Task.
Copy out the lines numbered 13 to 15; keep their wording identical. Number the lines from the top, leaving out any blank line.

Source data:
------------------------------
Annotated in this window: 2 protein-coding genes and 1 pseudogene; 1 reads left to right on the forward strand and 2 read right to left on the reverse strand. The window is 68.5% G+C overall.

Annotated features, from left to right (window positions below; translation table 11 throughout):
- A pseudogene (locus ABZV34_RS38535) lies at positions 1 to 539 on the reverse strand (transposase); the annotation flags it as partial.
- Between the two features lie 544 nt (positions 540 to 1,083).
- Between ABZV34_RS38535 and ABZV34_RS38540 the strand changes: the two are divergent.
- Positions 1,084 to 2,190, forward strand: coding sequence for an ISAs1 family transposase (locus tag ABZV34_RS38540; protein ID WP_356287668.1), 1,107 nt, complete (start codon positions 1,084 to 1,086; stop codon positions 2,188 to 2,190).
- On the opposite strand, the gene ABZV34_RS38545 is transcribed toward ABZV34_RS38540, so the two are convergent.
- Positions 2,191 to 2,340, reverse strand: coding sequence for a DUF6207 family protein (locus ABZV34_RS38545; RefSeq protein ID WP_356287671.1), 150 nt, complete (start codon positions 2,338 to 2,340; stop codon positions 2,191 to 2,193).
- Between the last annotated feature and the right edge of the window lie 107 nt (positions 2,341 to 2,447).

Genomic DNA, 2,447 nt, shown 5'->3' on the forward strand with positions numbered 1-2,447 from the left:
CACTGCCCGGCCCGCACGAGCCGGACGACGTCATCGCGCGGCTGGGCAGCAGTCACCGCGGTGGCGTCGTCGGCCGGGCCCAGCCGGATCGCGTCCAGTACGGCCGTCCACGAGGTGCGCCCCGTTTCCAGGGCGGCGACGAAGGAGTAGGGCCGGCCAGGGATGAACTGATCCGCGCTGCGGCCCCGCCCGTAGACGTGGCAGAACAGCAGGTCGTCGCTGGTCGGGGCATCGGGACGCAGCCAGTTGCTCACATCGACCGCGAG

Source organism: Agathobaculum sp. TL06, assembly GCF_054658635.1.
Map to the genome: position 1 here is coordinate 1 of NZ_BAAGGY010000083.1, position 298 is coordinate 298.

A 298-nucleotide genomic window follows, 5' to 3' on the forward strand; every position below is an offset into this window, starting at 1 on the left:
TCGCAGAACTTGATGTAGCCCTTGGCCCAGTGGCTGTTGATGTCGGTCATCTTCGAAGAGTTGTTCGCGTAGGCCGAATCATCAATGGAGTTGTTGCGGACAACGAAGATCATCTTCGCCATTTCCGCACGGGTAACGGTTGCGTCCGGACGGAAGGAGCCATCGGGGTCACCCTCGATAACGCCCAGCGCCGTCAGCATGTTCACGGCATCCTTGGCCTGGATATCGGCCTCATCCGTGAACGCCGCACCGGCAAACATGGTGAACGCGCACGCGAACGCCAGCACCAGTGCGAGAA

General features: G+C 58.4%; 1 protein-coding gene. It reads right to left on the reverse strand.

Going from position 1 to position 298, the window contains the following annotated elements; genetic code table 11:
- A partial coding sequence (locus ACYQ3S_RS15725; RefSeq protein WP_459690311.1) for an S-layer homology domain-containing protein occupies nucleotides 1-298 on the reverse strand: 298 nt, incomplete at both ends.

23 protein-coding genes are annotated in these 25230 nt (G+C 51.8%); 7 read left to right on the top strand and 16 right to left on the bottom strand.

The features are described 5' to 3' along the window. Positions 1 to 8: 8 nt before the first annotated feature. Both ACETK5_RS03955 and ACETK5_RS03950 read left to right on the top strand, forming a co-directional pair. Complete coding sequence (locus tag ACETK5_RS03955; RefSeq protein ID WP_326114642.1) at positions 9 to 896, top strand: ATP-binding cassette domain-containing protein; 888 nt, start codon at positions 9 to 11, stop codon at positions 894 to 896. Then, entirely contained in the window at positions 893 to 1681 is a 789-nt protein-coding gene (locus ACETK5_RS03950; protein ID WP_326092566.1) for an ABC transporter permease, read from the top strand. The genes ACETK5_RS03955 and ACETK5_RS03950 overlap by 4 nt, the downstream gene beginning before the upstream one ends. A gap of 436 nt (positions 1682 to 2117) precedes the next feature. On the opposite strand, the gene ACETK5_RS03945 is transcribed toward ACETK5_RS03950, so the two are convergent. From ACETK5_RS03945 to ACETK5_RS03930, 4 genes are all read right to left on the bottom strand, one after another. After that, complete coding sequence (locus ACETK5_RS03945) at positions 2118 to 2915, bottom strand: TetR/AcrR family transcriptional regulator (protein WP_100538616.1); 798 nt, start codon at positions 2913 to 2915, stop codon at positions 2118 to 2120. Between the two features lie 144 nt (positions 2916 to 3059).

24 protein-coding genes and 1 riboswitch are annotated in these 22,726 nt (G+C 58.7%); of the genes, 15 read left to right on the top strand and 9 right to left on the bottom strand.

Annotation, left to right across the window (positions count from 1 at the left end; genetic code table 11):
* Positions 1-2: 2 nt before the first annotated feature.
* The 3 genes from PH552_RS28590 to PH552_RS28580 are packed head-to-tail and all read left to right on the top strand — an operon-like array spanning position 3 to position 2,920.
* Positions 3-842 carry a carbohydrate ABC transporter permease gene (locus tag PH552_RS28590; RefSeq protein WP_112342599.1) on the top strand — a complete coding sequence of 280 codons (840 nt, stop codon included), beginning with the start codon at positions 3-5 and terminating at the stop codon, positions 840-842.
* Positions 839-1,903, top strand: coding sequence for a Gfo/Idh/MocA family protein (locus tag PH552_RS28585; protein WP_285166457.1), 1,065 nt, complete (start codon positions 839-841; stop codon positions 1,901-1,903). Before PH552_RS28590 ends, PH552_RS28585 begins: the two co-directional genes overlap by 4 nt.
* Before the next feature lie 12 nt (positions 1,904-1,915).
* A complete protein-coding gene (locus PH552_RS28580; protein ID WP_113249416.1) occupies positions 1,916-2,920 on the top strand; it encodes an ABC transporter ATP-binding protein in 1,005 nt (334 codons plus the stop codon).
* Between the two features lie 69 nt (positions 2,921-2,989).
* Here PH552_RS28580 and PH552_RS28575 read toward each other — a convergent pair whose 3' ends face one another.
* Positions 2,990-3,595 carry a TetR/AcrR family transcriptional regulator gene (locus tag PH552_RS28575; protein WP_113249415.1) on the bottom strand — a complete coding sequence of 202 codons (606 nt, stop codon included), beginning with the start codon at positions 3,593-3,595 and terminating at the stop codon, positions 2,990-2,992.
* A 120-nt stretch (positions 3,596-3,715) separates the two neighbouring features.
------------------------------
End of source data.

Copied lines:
Map to the genome: position 1 here is coordinate 1 of NZ_BAAGGY010000083.1, position 298 is coordinate 298.

A 298-nucleotide genomic window follows, 5' to 3' on the forward strand; every position below is an offset into this window, starting at 1 on the left:
TCGCAGAACTTGATGTAGCCCTTGGCCCAGTGGCTGTTGATGTCGGTCATCTTCGAAGAGTTGTTCGCGTAGGCCGAATCATCAATGGAGTTGTTGCGGACAACGAAGATCATCTTCGCCATTTCCGCACGGGTAACGGTTGCGTCCGGACGGAAGGAGCCATCGGGGTCACCCTCGATAACGCCCAGCGCCGTCAGCATGTTCACGGCATCCTTGGCCTGGATATCGGCCTCATCCGTGAACGCCGCACCGGCAAACATGGTGAACGCGCACGCGAACGCCAGCACCAGTGCGAGAA